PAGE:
Free divers: those strange creatures diving underwater on a single breathe of air. This is such a foreign concept to a scuba diver; where the most important rule is to always breathe! So what is freediving, and why do people do it? And the ultimate question; how long can free divers hold their breath? What may seem to us as something incredible or unachievable (or crazy!) is in truth a beautiful sport of mind and physical stamina.

So let’s go for a deep dive into freediving to better understand what it is and how to breathe underwater like a mermaid, or merman!

Guinness World Record for Holding Breath

So what is the record and how long can free divers hold their breath? Before declaring who is the absolute “winner” of breath-holding, we need to clarify that there can’t be just one champion. This is mainly because freediving as a sport has different specialties, where the time of holding the breath will vary depending on the specialty itself.

This because of one main reason: the more you move underwater, the more oxygen your body consumes. Depending on the specialty, the record may be measured either in minutes, depth, horizontal distance or a combination of these three.

Another reason is that – not being an Olympic sport, freediving is governed by different associations, each of them with their own specialties and records. The two main ones are AIDA International (Association Internationale pour le Développement de l’Apnée) and CMAS.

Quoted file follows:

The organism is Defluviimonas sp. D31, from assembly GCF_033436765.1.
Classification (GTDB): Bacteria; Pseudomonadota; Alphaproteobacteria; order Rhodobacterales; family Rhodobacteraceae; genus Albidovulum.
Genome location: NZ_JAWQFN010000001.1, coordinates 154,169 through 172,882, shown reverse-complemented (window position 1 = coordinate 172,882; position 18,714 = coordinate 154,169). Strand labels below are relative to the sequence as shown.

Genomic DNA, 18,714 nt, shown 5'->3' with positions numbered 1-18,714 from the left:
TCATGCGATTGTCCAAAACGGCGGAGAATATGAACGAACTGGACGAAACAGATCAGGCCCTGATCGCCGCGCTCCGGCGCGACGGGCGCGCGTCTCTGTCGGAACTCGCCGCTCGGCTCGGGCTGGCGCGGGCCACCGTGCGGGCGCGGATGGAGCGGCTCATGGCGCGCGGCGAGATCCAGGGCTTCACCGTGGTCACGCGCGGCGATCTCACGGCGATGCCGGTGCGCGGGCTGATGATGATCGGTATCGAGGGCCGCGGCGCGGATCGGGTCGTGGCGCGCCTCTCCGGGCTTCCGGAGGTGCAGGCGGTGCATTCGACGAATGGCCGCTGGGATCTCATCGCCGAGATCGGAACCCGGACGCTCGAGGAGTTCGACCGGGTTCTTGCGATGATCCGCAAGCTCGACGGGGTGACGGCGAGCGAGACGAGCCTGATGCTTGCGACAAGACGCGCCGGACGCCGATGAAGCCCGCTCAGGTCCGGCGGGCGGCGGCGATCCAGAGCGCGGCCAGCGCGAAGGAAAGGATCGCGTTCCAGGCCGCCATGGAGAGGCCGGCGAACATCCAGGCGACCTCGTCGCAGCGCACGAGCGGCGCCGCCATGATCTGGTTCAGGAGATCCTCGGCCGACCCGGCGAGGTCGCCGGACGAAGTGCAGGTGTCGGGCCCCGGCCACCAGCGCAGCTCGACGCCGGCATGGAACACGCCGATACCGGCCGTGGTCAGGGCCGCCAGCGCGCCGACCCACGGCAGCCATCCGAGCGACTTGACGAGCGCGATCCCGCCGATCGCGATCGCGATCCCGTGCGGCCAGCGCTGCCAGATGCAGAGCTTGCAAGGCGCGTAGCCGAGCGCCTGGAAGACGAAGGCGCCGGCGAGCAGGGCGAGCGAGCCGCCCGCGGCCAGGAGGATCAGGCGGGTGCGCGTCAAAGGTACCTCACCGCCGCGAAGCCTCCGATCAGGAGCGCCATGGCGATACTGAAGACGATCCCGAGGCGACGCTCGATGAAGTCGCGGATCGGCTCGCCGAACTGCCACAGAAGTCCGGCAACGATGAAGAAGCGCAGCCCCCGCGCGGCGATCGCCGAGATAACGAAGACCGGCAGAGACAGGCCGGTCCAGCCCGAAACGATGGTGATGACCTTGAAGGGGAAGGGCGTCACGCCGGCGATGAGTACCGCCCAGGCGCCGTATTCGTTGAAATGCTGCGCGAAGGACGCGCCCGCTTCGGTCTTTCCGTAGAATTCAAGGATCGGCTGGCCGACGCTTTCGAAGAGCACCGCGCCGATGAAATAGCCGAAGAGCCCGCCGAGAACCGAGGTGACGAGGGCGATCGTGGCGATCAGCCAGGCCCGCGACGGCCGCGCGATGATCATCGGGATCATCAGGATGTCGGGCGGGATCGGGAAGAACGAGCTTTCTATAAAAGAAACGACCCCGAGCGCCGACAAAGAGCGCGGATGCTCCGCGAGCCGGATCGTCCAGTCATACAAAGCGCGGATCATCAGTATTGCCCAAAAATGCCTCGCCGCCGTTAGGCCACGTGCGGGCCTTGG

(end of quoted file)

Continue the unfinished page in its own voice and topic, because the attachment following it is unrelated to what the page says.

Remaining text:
That said, let’s have a look at the main specialties of this sport (based on AIDA International), and the breath-hold record, for men and women.

Learn How to Increase Your Breath-Hold with Competitive Freediver and Breathing Coach, Tom Peled

How Long Can Free Divers Hold Their Breath?

Static Apnea

This is about the time of breath-holding while floating on the surface, being totally motionless and is normally done in a swimming pool.

Stephane Mifsud, French, holds the world record for men with 11:35 minutes.

Natalia Molchanova, from Russia holds the women’s title with 9:02 minutes.

Dynamic with Fins (DYN)

This is the maximum horizontal distance on one breath, taken in a pool, with fins on.

Mateusz Malina, from Poland, with the men’s record of 316 meters.

Agnieszka Kalska, also from Poland the women’s record of 253 meters. 

Dynamic without Fins (DNF)

Same as above, with the difference that no fins are used.